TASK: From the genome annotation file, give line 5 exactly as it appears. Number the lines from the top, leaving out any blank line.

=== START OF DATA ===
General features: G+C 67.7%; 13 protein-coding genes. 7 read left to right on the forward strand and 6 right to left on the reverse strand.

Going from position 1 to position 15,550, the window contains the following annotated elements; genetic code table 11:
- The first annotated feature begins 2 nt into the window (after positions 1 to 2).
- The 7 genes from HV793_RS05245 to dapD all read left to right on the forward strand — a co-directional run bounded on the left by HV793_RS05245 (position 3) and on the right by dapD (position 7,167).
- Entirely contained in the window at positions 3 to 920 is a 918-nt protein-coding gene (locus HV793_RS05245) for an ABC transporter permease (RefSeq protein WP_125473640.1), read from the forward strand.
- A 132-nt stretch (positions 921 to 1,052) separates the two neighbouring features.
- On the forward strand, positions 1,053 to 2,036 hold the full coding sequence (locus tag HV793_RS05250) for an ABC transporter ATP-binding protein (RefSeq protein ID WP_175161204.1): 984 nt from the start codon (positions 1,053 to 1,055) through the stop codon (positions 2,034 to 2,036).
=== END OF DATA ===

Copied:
- Entirely contained in the window at positions 3 to 920 is a 918-nt protein-coding gene (locus HV793_RS05245) for an ABC transporter permease (RefSeq protein WP_125473640.1), read from the forward strand.